The police have begun a criminal investigation against Ilana Hammerman, a reporter for Haaretz who knowingly took three PA young women across the Green Line – and wrote that she will do it again.
Hammerman wrote a story for Haaretz this past May 13 in which she describes how she smuggled the three through an IDF checkpoint, the purpose of which is to ensure that only those with valid entry permits cross through. Countless terrorist attacks have been prevented by alert soldiers manning the crossings.
It was the
The Forum’s letter stated that Hammerman violated a long-standing law that states: “Whoever gave lodging, for pay or otherwise, to a foreign resident who entered
Excerpts from Hammerman’s article:
Aya is a young woman of about 18, whom I love. Lin and Yasmin are her cousins, and are about a year or so older. All three live in the same village in the "Land of Judea" … the exact name isn’t important… "I can't take you to Istanbul [I told them], "but I can take you to Tel Aviv! And Tel Aviv is beautiful, too…” You'll all be traveling there illegally, I told her, which means that I am going to be smuggling you in, but I'm up for it. And you girls? All three were ready and willing, too. We picked a date and agreed they would all wear modern Western-style clothes and no headscarves… When I got home I checked the map and mentally reviewed the conditions at the checkpoints that I know in theAfter describing why the Tarqumiya and Highway 60 checkpoints, south of Jerusalem, were too strict for her purposes, Hammerman writes that she chose an easier one:
.’ Landof Judea
…the Betar Ilit checkpoint, on Highway 375 [near Efrat]. I cross this checkpoint on my bike sometimes and know it well. It could be easier to get through… The sign said, "Welcome to the Betar crossing point. This crossing is designated for Israelis only. Crossing over or transporting of someone who is not Israeli is prohibited!! An 'Israeli' is a resident ofShe warned them in advance:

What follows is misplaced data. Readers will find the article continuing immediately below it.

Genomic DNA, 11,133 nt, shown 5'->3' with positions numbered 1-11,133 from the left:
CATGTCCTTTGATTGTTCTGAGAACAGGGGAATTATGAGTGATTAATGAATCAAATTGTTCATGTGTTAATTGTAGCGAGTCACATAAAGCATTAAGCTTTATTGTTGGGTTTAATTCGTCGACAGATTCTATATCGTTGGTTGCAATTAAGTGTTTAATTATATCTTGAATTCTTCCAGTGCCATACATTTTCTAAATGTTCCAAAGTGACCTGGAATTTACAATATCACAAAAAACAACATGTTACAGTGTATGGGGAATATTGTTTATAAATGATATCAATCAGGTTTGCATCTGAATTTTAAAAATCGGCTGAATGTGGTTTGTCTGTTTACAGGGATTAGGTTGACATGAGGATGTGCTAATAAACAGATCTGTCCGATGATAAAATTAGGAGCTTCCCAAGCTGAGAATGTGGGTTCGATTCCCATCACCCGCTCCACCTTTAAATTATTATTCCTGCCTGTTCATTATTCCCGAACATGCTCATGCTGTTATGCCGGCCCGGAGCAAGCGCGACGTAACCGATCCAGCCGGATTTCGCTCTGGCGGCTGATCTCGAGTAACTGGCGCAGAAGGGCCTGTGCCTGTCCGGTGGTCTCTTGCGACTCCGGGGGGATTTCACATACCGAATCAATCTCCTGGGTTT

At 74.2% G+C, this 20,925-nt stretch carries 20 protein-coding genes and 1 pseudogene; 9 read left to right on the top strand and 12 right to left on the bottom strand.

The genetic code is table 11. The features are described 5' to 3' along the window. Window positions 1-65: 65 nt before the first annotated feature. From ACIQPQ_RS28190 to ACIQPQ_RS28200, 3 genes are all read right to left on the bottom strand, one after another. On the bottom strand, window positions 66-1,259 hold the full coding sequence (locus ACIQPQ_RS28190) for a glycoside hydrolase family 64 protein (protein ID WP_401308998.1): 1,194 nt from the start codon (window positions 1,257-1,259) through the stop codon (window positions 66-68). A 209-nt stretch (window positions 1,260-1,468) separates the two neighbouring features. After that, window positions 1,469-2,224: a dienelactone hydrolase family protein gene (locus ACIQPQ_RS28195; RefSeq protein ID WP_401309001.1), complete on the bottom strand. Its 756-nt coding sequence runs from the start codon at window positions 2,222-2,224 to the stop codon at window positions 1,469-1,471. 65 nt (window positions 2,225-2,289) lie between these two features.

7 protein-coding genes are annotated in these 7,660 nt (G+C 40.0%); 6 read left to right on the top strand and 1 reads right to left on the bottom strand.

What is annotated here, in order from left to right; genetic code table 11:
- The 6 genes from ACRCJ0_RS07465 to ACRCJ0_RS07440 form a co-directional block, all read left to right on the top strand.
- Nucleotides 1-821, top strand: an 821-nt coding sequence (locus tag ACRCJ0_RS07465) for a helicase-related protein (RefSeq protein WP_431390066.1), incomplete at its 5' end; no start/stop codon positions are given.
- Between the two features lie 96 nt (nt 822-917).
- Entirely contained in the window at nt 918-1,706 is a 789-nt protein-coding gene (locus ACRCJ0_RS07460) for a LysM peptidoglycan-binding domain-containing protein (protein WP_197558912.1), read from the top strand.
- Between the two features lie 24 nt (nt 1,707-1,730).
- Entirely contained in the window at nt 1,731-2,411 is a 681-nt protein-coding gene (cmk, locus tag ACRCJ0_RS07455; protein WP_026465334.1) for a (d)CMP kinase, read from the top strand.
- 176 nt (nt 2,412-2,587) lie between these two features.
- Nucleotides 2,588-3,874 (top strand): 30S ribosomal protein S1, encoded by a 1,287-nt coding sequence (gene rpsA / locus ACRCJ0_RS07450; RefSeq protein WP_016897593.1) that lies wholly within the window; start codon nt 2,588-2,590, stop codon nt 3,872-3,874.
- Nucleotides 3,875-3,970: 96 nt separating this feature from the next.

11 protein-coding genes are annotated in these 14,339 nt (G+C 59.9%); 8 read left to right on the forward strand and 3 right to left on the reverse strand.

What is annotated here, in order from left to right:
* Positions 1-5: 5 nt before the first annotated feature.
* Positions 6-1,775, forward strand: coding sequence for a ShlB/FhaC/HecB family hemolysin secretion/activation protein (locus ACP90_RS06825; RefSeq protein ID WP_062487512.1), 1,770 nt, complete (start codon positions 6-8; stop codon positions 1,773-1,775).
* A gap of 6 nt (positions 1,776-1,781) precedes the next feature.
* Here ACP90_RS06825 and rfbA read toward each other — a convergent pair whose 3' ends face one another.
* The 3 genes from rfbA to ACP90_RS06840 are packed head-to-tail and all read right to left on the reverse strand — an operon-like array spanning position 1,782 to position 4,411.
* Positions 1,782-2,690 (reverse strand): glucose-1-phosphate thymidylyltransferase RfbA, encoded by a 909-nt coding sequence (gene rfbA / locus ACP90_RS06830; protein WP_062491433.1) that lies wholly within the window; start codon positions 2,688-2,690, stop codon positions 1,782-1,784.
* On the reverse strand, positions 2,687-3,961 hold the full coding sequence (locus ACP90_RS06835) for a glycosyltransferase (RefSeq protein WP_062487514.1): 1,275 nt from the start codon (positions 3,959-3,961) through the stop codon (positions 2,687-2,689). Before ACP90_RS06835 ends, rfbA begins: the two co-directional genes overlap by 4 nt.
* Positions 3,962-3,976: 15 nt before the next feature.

, someone whose place of residence is in the area or is eligible to immigrate in accordance with the 1950 Law of Return, as valid in Israel ." Despite the awkward wording, I understood what was written on the sign and what was permissible and prohibited… I read the sign and understood it quite well, but I did not agree. I simply could not agree with it.” Israel
“If they stop us at the checkpoint and ask us: What's up? How are things? How are you doing? You say: hakol beseder - everything's fine. Might even be a good idea to pronounce it like this: hakol be-say-der… The trip to the Betar crossing point passed in almost complete silence. When we approached the checkpoint, the red sign, the metal tower, the speed bumps, the concrete barriers, the soldiers' position, I felt my legs shaking - and not because of the bumpy road. I took a deep breath, slowed down but didn't stop, rolled down the window, gave the soldier a casual wave and he indifferently motioned for me to keep going. "We made it!" I drove a few hundred more meters and then stopped the car on the side of the road to breathe a sigh of relief and turned to look at my three Palestinian passengers. There was no need for words: We had made it through and now we were free to go have fun.”Hammerman then describes the day of fun to which she treated her three illegal companions, including
The article concludes with a vow to break the law yet again:
“And it wasn't the last time I'll do something like this. There will certainly be other times. Because I, who returned them safely to their village at 2 A.M., bursting with joy, do not recognize the legality of the checkpoints and fences, or the legality of military rule over the places that Lin and Aya and Yasmin are from…”